I have to admit, that last shot involved quite a bit of luck, but boy am I happy with it!
Oh and while we were there, apparently so was Kim of the Curious Birder blog. I thought I recognized her, but wasn't sure and so I didn't say anything - should've know better. You can read her account of what she saw here.

A photo that I took that was less luck, and simply patience was this pretty little American Lady:
And it's just as pretty on the bottom of the wings...

Driving back north on the island, we once again saw the Whimbrels that we saw earlier in the morning, and I took some time getting some photos:

Throughout the entire time we were on the island, there were always thousands of Tree Swallows in sight, and even though I expected to see them, it is still amazing. Every year before migrating they "stage" on Plum Island - it's really quite the spectacle! (I posted a few photos and a video that I took last August here - but you'll need to scroll down a bit.)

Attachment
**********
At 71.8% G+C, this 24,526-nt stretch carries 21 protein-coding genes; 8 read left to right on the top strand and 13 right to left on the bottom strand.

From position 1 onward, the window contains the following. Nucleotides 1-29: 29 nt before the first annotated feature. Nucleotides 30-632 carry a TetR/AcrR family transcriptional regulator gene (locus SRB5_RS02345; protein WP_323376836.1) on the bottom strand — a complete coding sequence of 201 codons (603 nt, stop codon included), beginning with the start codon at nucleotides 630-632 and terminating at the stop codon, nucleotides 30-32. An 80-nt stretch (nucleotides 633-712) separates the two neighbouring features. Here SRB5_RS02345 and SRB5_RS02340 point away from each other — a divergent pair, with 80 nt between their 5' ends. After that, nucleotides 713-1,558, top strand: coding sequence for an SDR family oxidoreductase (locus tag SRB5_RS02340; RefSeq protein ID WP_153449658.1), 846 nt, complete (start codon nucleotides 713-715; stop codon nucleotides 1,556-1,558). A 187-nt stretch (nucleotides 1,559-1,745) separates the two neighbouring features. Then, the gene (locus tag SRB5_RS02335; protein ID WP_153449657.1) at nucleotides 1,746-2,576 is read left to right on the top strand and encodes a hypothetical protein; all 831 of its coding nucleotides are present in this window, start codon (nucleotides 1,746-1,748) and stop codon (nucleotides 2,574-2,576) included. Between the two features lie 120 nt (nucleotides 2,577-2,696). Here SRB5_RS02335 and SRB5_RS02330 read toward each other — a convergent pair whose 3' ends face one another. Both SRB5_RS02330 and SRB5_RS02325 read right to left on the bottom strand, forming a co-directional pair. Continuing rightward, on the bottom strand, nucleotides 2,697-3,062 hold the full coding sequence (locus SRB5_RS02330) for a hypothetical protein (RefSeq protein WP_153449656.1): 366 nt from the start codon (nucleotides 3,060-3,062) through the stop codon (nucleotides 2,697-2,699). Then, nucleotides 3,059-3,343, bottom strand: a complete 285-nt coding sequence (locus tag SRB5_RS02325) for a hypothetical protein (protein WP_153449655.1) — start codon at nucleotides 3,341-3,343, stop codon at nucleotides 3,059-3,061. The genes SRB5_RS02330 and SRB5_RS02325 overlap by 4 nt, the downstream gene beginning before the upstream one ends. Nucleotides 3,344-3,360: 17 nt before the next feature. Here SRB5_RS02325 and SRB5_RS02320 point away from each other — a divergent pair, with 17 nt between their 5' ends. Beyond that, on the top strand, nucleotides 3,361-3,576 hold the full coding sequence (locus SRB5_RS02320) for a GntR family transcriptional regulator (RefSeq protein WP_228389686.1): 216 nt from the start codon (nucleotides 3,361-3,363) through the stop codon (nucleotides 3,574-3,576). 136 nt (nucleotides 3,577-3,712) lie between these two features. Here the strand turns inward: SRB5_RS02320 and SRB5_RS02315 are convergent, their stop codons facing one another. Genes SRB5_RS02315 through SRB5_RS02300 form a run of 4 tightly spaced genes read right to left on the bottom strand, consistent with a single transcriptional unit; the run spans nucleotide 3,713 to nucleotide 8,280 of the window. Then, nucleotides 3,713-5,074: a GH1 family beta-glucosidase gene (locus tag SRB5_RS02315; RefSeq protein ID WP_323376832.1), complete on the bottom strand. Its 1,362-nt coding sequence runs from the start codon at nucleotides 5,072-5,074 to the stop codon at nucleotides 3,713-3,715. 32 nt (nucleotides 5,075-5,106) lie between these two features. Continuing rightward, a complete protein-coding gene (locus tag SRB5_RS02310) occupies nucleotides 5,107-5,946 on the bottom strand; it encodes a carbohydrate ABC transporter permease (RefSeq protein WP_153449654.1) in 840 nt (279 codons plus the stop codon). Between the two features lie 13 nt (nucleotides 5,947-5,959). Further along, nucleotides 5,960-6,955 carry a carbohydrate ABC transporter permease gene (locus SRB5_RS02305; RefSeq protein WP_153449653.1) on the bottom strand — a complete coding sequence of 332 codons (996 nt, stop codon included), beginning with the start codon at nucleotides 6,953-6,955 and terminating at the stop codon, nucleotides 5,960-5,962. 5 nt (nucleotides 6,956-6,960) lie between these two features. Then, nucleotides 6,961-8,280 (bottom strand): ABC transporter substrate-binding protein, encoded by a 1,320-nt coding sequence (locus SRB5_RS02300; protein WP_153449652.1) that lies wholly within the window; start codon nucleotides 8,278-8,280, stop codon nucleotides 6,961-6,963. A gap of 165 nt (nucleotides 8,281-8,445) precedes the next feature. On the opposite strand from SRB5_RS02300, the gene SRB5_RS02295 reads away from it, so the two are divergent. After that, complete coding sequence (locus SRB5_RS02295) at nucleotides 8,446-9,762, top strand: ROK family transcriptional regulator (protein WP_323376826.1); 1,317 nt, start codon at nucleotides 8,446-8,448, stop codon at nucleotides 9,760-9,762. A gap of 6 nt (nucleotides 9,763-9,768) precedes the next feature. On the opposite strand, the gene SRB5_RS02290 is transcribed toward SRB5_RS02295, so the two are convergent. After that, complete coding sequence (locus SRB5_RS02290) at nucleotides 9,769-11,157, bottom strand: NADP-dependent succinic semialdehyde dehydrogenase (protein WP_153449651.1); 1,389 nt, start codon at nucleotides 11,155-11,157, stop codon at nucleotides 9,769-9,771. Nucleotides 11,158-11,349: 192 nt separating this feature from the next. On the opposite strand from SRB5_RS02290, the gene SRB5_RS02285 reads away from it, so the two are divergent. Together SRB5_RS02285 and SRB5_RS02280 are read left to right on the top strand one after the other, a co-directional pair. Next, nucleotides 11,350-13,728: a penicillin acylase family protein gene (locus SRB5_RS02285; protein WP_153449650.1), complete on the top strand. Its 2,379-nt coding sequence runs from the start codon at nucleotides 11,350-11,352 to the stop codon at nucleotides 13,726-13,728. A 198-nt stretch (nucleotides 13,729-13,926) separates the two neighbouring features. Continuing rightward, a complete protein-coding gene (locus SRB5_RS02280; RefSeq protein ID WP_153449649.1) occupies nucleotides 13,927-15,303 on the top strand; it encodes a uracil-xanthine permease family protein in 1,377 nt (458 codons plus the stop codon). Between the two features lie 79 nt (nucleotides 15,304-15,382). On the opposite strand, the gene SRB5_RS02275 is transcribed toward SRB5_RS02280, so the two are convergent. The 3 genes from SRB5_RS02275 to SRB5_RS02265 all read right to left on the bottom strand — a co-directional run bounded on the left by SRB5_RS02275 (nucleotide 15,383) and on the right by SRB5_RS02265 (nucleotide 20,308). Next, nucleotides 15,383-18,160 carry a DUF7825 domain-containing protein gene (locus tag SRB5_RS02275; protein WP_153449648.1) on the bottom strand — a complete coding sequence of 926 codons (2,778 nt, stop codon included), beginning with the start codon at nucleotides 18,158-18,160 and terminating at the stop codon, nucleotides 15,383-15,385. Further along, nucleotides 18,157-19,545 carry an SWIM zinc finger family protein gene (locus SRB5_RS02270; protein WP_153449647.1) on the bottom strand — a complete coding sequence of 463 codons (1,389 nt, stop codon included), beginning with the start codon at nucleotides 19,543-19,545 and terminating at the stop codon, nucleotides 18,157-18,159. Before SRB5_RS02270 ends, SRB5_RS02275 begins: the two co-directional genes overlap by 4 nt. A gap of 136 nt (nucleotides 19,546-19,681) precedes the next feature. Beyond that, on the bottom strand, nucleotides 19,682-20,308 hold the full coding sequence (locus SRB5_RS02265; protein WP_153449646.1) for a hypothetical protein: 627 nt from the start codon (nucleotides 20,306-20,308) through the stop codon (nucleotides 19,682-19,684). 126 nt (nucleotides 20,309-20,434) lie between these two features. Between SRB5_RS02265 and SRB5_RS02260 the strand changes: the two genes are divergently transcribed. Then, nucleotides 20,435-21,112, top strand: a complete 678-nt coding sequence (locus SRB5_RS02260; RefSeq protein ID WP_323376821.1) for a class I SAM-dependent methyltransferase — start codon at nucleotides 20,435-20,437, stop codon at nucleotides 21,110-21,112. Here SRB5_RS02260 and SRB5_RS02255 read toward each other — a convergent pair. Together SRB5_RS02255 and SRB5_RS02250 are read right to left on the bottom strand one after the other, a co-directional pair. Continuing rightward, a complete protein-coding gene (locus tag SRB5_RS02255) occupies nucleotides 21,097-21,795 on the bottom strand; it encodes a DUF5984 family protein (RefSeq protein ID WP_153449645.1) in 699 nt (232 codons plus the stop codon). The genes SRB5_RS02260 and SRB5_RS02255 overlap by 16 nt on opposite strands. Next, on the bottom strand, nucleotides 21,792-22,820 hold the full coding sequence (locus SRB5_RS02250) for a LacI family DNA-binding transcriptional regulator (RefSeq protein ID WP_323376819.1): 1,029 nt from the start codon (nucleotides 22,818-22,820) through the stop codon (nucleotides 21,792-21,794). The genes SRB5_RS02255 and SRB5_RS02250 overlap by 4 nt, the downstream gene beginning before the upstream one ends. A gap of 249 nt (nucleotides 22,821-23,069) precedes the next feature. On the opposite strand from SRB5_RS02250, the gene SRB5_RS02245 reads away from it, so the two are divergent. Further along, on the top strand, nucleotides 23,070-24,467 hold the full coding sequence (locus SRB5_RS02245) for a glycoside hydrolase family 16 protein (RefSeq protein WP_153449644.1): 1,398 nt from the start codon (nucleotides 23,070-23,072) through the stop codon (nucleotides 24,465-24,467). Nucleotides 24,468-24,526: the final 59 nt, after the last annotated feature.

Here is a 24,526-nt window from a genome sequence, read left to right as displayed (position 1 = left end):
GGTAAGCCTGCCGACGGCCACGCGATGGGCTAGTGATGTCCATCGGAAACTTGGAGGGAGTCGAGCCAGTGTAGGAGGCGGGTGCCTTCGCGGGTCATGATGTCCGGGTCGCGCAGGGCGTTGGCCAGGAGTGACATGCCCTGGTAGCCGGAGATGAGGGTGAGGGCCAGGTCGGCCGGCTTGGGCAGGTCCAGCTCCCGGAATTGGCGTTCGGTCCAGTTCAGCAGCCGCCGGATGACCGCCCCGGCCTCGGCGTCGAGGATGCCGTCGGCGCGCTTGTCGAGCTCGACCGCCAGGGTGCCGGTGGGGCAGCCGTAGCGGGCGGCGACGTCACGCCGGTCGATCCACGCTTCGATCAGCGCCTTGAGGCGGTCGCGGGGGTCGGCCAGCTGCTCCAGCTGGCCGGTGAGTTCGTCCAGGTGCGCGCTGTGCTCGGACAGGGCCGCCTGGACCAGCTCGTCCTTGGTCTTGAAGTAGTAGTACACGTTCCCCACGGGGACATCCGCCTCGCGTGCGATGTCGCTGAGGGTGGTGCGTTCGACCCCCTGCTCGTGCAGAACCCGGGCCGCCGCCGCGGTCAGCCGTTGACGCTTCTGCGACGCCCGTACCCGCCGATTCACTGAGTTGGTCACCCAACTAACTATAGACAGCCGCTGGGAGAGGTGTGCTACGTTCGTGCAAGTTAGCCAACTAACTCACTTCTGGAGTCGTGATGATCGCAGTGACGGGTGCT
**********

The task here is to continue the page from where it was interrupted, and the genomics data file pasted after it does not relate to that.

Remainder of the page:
What was rather unexpected though was a large bird in the "salt pans." We really didn't know what to make of it at first - seemed pretty large with a lot of gray and white, and was holding it bill up in the air. My first thought was a loon, but it was riding too high on the water . Getting the scope out clinched the id - it was an immature Northern Gannet - definitely not a bird you expect to see in the shallow pans of the salt marsh. It didn't seem too dazed, and was active and occasionally preening, but certainly not where it should be. It even stretched it wings, and looked like it might take off once or twice before settling it's wings back in again. It was pretty cool seeing it rather close (it closed the distance by half while we were there) but at the same time a little sad, because I'm not sure it it will "make it."